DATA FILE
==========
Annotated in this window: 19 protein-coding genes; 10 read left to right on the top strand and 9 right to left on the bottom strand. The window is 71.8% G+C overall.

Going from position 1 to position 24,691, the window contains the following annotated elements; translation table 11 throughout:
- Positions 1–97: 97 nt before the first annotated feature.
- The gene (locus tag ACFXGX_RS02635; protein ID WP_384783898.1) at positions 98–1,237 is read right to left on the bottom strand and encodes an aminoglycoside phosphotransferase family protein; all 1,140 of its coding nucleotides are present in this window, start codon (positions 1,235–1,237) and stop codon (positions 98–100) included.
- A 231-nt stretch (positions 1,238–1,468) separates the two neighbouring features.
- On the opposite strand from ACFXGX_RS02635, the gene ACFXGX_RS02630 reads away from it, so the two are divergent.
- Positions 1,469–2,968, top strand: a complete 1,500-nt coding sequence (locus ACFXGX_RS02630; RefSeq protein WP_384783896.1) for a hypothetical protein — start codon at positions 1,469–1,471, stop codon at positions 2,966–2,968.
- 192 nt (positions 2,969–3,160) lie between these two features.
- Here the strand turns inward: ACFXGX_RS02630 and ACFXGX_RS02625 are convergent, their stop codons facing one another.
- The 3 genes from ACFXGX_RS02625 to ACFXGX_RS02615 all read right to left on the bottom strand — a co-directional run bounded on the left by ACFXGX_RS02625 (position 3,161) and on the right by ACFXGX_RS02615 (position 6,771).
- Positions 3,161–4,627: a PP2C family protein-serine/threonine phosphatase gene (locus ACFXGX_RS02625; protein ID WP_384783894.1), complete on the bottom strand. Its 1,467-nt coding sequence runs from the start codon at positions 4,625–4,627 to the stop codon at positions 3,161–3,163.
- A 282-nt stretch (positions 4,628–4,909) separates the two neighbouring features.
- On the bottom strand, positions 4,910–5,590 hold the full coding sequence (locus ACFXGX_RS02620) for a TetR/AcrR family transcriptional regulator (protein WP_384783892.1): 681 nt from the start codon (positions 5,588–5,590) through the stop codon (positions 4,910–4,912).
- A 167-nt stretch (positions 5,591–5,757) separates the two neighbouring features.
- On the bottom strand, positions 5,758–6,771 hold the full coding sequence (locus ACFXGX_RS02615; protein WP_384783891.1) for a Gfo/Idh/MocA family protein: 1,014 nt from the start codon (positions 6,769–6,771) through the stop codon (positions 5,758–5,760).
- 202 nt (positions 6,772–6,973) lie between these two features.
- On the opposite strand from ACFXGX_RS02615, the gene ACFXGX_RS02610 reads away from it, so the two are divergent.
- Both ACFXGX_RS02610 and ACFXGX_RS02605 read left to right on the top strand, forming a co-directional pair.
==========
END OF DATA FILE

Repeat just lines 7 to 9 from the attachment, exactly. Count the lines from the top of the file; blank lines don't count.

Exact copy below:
- Positions 1,469–2,968, top strand: a complete 1,500-nt coding sequence (locus ACFXGX_RS02630; RefSeq protein WP_384783896.1) for a hypothetical protein — start codon at positions 1,469–1,471, stop codon at positions 2,966–2,968.
- 192 nt (positions 2,969–3,160) lie between these two features.
- Here the strand turns inward: ACFXGX_RS02630 and ACFXGX_RS02625 are convergent, their stop codons facing one another.